Kevin Kruse has become a ‘twitter famous’ historian. He has become known for his long detailed threads, with lots of documentation, rebutting Dinesh D’Souza. If you are on twitter and do not follow him, he is a worthy twitter follow. Earlier this year I read his most recent book, Fault Lines: A History of the United States Since 1974.
Although I live just outside of Atlanta, and my wife’s family has lived in the Atlanta area for generations, I do not know well the history of Atlanta. Local accounts like this are essential to gain an understanding of modern realities. For instance, even this year, there has been much discussion about public transportation and Gwinnett County narrowly voted against extending public transportation from Atlanta into the suburbs. Historical context is necessary to understand the current events fully. (Blood at the Root is another local history about an earlier era that also still has modern implications.)
White Flight is a detailed local history from the early 1940s through the mid-1960s with briefer excursions into the 1990s. Part of the thesis of the book is that the modern conservative movement, especially the libertarian wing of that movement was influenced by the individualism that arose in white flight. My oversimplification of Kruse’s argument is that before desegregation White southerners were not necessarily pro-tax, but were more supportive of public spaces, parks and common good types of activities when those spaces were exclusively White. But as desegregation became required for all public areas, Whites largely abandoned public spaces as those spaces became integrated. White flight created a kind of individualism and self-sufficiency because the home of the individual could not be required to be integrated. And at the same time, support for public good spending decreased because Whites had a decreasing interest in shared common good spending and space (including schools).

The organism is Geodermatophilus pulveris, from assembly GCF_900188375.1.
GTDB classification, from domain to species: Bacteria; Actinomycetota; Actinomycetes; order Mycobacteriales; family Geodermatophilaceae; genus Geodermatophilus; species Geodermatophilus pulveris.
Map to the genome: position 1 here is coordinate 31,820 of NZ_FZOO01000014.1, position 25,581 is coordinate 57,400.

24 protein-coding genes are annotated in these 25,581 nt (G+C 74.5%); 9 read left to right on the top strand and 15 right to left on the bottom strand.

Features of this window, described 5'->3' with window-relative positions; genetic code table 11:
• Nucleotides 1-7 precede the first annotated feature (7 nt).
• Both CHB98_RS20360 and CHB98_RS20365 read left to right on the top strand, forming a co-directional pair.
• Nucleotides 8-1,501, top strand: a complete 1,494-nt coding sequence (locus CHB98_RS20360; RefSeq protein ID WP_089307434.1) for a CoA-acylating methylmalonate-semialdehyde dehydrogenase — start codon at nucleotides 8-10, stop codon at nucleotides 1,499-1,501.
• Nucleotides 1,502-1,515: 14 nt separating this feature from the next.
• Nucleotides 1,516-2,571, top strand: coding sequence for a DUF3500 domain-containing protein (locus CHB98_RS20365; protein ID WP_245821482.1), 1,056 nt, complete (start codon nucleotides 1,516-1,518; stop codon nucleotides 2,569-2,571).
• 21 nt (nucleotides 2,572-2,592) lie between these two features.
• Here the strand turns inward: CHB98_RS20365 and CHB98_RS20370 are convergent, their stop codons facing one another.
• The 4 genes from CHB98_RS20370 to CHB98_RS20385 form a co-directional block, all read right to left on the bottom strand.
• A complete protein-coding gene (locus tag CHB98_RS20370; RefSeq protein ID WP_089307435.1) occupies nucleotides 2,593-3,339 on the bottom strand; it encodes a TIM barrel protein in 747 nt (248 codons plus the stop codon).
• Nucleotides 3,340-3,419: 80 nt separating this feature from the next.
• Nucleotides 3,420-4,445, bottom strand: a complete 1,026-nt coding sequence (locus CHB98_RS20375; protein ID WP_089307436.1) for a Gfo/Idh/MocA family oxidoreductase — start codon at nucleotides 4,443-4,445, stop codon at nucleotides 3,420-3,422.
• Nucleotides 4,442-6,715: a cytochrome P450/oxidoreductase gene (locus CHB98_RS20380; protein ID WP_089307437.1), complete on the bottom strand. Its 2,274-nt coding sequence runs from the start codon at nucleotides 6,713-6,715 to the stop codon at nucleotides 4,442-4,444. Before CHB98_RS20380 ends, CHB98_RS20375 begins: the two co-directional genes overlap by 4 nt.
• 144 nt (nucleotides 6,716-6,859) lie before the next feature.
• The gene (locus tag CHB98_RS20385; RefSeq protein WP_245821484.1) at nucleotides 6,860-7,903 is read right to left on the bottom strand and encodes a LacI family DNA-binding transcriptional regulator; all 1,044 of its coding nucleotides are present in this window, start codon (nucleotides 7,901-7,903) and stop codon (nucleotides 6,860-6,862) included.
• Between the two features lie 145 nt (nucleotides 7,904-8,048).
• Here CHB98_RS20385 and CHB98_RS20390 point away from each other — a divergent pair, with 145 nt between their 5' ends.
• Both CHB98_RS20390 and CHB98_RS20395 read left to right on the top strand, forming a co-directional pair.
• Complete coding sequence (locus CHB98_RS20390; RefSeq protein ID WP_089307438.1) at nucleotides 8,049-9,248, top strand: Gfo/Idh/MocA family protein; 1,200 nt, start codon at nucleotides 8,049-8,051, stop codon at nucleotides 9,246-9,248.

Because I do not know the local history well, I literally gasped when I heard about KKK counter-protests to the protests against Rich’s Department stores. As documented earlier in the book, Atlanta had a history of integration of public spaces being the result of behind the scenes negotiations and not public protests. Part of the behind the scenes talks was the coalition of political and business leaders that wanted to avoid financial disruption. Black religious and political leaders of Martin Luther King Sr’s era were willing to allow for slower and partial victories. After Martin Luther King Jr returned to Atlanta after the Montgomery Bus Boycott, the boycotts against Rich’s Department store started. Rich and other business leaders had been supportive of the integration of public schools and public transportation but were opposed to requiring integration in their stores.
One of the consistent themes of the book is that wealthy White Atlantans were in general no less prejudiced than middle and working-class White Atlantans, but the wealthy were more likely to support integration because of the financial and public relations problems of segregation. Early integration fights were about public spaces that the wealthy were not expected to use or areas that the wealthy could pay to avoid, such as public golf courses, public transportation, and public schools. Both wealthy and middle or working-class Whites were not interested in integration, but middle and working-class Whites did not have financial resources to support private schooling, private cars, and private country clubs. Middle and working-class Whites then viewed integration as ‘stealing’ or giving away space to Black Atlantans. The concept that the areas were not being given to Black Atlantans but integrated for use by both White and Black Atlantans was just not considered by White Atlantans.